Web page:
Thanks to, Christopher and Daniel of Data Recovery Project, for hanging out with us in the studio this week!
^^Episode Audio/Post Is Live - Click Above (might need to buffer/load, refresh page if you have any issues)^^
FROM TODAY'S SHOW
- November 8, 2016, by Two Dragons and a Cheetah (Rock, Alt Rock)
- We're Coming For You, by Data Recovery Project (Techno)
- Dawn, by Rorie (Pop, Singer-songwriter)
- The Record, by Doublemotorcycle (Hard Rock, Pop)
- Selfless and Undyed,by Milo in the Doldrums (Rock, Indie Rock)
- Good Day, by Yellowtieguy (Rock, Indie Rock)
DANCING IN A CAR VIDEO CONTEST
!!Submission Deadline 11/25!!
Shoutout to Chip Py for the video submitted dancing to Rare Essence in his car! Love it!
Car Dance Party playlist link: https://open.spotify.com/user/dcmusicrocks/playlist/4j84nMTEEXUB0tWIQu83Yn
SHIRTS - Just released Long Sleeve Shirts as well! DC Music Rocks T-shirt’s are up on our website and available through Amazon, they make a great gift idea for your musician friends and family for the holidays! Men’s, Women’s, and Youth sizes available for short sleeves!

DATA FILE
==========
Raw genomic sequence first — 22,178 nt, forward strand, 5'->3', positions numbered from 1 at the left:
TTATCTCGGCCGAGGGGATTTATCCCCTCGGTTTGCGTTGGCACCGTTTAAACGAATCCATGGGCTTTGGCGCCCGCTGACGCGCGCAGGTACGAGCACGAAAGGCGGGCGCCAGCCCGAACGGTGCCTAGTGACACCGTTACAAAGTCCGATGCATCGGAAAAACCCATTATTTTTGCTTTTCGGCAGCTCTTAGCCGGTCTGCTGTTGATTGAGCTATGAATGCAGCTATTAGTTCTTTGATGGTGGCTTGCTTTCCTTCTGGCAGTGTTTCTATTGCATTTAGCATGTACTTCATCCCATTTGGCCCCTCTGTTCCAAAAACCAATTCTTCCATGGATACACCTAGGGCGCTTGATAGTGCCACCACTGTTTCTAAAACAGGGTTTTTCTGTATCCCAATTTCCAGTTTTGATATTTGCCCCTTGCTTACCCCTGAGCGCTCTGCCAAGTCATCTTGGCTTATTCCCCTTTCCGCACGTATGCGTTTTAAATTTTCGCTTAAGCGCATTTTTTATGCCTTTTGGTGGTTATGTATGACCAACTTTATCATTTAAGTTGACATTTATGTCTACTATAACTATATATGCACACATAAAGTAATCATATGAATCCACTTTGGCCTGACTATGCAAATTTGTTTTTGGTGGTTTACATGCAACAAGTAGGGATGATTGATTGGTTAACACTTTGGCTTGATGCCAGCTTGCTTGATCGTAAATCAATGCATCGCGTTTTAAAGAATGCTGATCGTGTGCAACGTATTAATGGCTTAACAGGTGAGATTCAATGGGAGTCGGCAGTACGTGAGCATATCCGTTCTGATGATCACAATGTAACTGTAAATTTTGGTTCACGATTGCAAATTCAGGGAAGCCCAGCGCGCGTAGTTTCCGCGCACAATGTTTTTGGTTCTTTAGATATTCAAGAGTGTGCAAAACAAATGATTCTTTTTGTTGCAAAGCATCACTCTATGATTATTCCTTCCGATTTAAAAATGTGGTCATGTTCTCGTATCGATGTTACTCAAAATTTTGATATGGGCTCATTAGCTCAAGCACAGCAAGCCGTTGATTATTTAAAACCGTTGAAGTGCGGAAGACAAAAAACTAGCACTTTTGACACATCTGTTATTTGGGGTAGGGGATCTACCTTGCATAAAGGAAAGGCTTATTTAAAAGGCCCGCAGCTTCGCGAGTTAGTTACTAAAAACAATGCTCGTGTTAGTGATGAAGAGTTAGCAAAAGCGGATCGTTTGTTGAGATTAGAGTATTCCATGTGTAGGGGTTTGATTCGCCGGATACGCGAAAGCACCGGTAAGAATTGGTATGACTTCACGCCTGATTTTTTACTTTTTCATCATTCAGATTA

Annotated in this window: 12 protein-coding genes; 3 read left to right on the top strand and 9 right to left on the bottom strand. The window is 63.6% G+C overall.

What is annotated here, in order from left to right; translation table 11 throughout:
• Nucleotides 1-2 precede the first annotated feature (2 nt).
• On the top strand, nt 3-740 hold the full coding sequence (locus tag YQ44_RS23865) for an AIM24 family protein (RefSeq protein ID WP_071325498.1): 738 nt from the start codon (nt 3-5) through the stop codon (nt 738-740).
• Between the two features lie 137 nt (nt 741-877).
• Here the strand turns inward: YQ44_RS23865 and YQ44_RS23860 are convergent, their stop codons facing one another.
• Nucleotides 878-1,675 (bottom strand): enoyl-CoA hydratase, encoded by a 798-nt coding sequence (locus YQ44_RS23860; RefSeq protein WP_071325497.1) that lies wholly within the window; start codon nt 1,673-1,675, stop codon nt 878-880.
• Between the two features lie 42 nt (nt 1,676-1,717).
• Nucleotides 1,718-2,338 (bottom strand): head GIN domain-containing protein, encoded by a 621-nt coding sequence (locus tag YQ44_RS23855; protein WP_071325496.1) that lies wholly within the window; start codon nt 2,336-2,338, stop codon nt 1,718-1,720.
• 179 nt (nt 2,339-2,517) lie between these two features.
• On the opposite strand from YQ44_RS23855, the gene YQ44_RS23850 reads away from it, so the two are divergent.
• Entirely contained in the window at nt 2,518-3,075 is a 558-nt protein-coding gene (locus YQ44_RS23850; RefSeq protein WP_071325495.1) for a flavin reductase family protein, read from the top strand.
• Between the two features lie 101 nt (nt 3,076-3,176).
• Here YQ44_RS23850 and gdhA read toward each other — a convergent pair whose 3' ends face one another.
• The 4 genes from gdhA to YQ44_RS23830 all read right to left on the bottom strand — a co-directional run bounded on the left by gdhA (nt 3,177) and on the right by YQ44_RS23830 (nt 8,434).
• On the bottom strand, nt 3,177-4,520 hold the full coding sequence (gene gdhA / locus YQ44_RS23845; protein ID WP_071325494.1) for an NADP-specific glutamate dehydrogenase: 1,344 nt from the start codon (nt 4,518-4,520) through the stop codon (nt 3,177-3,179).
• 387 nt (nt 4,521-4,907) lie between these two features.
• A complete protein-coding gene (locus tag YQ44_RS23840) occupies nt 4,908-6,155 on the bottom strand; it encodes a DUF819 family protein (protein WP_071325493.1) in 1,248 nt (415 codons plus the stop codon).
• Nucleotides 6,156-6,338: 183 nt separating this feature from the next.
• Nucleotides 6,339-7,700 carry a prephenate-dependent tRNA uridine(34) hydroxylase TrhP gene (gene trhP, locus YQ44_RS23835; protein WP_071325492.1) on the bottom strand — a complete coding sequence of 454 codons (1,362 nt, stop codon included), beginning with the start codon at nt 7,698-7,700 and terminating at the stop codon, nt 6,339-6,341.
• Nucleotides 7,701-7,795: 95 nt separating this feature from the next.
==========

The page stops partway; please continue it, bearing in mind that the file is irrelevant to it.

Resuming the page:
Our ‘2017 New Releases by DC Artists’ Spotify Playlist:
Two Dragons and A Cheetah - November 8, 2016
"November 8, 2016," a protest song inspired by band member Maryjo Mattea's emotions and experiences following the election, is a cathartic expression of anger as well as a call to action. It reflects the somber mood that blanketed the DC area in the days and weeks following election night and gives voice to the plights of the oppressed. The song is accompanied by a powerful video produced and directed by Stephanie Sapienza and shot by Casey McAdams.
Our ‘DC Artists Official Music Videos’ Youtube Playlist:
THIS WEEK'S LOCAL DC SHOWS TO SEE
Nov 17 Fri
The Sidleys @ Villain & Saint in Bethesda MD
Vim & Vigor @ World of Beer in Ashburn, VA
Turtle Recall @ The Ugly Mug in Eastern Market in SE DC
Nov 18 Sat
By & By and Jonny Grave at Solly’s Tavern on U St in DC
Pebble To Pearl at The Hamilton by Metro Center in NW DC
Nov 19 Sun
Humble Fire at The Blact Cat on 14th St in NW DC
Nov 22 Wed